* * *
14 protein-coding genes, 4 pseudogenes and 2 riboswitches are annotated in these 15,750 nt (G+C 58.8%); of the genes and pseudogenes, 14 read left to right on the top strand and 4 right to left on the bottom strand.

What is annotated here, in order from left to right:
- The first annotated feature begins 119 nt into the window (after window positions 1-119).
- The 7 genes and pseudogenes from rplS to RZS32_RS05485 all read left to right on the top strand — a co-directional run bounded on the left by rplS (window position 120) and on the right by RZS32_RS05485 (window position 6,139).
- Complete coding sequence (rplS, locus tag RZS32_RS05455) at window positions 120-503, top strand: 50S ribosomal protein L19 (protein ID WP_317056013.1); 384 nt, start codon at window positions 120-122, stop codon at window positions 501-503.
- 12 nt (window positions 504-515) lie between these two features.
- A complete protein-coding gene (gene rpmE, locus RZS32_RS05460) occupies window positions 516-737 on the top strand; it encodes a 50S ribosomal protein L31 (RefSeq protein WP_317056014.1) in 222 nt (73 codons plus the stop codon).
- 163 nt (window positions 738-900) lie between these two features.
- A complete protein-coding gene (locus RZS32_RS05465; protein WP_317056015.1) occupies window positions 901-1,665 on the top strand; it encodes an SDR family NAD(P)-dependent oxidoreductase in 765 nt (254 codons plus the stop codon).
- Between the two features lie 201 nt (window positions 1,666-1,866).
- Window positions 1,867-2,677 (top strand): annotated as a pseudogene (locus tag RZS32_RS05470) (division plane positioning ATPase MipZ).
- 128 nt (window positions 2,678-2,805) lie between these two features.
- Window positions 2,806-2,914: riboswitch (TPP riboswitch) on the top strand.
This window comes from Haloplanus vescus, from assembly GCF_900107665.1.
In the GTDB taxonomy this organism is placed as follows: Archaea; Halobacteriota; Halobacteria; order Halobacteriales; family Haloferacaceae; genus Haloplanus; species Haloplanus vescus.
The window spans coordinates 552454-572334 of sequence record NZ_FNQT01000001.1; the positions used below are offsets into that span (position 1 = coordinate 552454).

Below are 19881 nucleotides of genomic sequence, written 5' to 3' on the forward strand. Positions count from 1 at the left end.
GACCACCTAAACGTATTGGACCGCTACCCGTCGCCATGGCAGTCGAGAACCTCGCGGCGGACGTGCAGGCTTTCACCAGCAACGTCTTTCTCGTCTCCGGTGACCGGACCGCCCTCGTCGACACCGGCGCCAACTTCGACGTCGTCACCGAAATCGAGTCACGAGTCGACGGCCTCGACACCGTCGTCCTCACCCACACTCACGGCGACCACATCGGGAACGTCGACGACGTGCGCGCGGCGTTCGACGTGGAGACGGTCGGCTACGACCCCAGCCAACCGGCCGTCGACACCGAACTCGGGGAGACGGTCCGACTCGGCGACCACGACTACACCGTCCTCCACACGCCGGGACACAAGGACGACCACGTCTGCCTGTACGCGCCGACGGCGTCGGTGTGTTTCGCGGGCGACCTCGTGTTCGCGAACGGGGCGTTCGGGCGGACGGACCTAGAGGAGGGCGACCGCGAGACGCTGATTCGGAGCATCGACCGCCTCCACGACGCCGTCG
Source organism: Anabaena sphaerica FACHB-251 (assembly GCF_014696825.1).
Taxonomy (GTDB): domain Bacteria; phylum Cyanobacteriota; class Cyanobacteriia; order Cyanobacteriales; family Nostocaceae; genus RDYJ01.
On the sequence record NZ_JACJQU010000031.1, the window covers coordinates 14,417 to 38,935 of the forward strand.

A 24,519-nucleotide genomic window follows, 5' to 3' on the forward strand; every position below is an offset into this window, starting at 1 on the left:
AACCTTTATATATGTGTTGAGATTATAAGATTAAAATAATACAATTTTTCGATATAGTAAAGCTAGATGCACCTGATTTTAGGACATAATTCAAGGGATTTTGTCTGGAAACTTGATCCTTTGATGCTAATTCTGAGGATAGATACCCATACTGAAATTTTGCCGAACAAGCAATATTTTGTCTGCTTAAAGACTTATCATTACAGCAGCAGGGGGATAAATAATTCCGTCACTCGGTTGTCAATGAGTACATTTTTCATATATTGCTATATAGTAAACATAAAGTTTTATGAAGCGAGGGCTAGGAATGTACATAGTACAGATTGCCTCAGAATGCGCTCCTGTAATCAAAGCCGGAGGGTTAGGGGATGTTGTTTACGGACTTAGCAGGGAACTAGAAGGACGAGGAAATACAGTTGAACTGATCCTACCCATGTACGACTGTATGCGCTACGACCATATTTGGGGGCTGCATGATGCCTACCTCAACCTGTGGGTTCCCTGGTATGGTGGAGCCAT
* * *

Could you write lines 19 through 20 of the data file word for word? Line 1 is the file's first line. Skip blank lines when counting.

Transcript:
Source organism: Anabaena sphaerica FACHB-251 (assembly GCF_014696825.1).
Taxonomy (GTDB): domain Bacteria; phylum Cyanobacteriota; class Cyanobacteriia; order Cyanobacteriales; family Nostocaceae; genus RDYJ01.